By the climax of the film, one hopes that the movie’s message can be saved in a fantastic monologue delivered by Aren. Aren powerfully expresses how he shouldn’t have to live in fear every day, ignoring his own needs for the comfort of white people. This moment is important, emotional, and funny. It almost makes up for the inappropriate narrative being pushed throughout the entire film, as if it was on purpose to show us how absurd The Society’s notions were. But this moment is quickly overshadowed when Aren immediately runs to Lizzie. 

The film is further muddled by Aren’s firing from The Magical Society and Roger’s explanation that “as long as there are frightful white people,” there will always be a Magical Society, alluding to the institution never changing.

Nothing changes: The Society doesn’t alter their approach to better aid the Black community, Aren doesn’t gain coping mechanisms, and it appears that his hardships are cured because he got the girl. White audiences can feel absolved. There’s no problem, no lingering guilt, just a happy ending that refuses to address racism and misogyny.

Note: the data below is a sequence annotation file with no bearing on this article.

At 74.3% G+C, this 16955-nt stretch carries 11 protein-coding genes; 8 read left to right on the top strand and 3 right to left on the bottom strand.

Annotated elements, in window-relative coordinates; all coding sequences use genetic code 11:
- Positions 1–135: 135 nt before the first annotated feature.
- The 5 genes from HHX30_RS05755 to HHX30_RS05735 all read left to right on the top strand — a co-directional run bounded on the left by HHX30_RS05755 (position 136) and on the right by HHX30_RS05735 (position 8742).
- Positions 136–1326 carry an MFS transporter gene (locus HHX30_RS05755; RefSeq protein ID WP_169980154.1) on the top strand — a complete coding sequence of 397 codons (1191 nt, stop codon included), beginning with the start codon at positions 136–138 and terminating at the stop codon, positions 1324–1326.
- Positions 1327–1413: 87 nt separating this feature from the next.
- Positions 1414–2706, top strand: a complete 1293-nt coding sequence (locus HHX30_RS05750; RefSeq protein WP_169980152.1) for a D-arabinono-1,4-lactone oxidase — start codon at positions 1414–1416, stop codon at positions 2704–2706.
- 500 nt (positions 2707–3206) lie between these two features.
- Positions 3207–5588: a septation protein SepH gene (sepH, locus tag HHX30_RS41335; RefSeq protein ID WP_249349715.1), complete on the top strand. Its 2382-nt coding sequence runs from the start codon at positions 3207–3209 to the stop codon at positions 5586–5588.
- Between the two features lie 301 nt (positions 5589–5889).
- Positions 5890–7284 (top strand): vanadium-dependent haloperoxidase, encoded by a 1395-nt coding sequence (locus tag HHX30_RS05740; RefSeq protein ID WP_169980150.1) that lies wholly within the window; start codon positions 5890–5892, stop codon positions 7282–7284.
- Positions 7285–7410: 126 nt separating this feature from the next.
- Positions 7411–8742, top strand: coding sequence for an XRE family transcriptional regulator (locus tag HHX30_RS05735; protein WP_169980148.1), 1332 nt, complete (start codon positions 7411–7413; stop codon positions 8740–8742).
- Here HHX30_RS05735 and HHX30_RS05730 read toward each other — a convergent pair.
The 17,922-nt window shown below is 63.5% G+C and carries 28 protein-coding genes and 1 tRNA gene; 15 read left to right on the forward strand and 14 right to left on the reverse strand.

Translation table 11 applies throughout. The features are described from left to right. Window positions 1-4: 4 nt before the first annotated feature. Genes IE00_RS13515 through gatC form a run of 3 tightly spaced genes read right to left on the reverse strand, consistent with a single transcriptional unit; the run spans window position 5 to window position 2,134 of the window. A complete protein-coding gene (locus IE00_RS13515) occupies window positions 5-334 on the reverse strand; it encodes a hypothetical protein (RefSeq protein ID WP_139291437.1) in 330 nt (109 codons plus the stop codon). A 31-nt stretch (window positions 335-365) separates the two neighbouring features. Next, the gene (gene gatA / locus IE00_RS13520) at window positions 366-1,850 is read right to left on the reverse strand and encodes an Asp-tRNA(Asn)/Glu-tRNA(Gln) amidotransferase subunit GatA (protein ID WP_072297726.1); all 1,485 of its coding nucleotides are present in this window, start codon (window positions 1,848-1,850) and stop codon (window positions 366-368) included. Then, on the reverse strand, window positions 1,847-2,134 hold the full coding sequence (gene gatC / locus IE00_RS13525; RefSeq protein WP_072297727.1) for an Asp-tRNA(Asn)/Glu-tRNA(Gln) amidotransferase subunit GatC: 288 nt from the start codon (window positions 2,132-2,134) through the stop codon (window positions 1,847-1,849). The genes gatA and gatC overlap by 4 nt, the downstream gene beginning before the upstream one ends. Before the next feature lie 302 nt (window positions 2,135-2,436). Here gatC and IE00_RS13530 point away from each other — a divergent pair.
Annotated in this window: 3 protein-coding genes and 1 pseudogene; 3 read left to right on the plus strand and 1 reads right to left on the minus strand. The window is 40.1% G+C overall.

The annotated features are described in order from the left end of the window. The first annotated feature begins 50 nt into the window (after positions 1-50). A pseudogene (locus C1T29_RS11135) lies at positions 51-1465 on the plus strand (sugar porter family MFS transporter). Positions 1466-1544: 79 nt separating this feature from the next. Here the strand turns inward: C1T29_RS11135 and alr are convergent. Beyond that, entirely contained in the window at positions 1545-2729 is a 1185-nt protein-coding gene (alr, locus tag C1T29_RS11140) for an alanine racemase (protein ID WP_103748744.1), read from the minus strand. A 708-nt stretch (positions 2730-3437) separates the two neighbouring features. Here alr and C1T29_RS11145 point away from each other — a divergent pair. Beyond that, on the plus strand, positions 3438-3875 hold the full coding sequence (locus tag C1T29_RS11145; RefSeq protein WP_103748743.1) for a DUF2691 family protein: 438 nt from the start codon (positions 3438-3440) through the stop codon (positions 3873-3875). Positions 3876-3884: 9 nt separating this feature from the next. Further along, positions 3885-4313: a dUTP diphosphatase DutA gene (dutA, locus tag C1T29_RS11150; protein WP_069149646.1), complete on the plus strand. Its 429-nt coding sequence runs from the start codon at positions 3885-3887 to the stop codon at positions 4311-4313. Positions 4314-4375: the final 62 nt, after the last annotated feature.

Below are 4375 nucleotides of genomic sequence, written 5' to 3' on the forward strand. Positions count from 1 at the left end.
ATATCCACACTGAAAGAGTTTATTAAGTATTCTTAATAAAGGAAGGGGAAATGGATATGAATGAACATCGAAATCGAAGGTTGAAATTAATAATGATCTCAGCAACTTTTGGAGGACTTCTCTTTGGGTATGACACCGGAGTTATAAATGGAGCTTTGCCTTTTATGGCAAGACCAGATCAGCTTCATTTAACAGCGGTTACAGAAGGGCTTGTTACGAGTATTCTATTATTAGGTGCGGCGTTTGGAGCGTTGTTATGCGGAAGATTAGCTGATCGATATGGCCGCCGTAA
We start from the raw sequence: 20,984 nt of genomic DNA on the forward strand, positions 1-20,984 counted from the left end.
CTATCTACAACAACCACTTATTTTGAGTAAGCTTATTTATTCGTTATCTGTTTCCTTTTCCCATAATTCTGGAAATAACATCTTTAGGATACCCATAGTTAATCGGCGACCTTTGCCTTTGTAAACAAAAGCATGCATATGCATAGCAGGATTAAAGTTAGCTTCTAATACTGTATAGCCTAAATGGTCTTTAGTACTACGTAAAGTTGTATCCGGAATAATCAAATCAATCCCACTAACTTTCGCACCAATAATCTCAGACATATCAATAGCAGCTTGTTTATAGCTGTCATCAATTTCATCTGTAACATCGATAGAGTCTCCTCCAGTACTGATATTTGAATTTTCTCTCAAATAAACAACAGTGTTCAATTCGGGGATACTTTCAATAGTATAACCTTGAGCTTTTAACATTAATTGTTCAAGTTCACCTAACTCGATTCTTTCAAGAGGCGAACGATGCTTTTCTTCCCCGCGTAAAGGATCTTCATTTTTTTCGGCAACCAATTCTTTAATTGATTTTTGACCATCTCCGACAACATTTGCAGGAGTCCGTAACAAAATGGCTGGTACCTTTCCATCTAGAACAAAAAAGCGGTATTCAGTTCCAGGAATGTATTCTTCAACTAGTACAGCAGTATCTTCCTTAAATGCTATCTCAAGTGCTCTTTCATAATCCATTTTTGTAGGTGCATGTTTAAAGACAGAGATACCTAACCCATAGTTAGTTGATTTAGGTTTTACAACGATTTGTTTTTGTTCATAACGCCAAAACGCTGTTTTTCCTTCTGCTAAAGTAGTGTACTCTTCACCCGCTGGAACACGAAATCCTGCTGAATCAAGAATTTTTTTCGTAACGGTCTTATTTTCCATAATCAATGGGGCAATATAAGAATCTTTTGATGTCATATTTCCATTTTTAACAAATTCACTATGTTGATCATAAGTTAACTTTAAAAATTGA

Black audiences have craved genre diversity forever. The possibility of a Black Harry Potter was exciting for many. Yet throughout the movie, we see little actual magic, no spells or incantations, and no whimsical transformations. The film is painfully rooted in reality while simultaneously skirting the real facts of our society. The representation of Black characters is unrealistic and misguided. 

Are we entering a new era of blaxploitation where we use Black casts to spread negative stereotypes and misinformation? If movies like “The American Society of Magical Negroes” are all Black Americans have to look to for future representation in Hollywood, entertainment, fantasy, etc. then Black Americans are in trouble.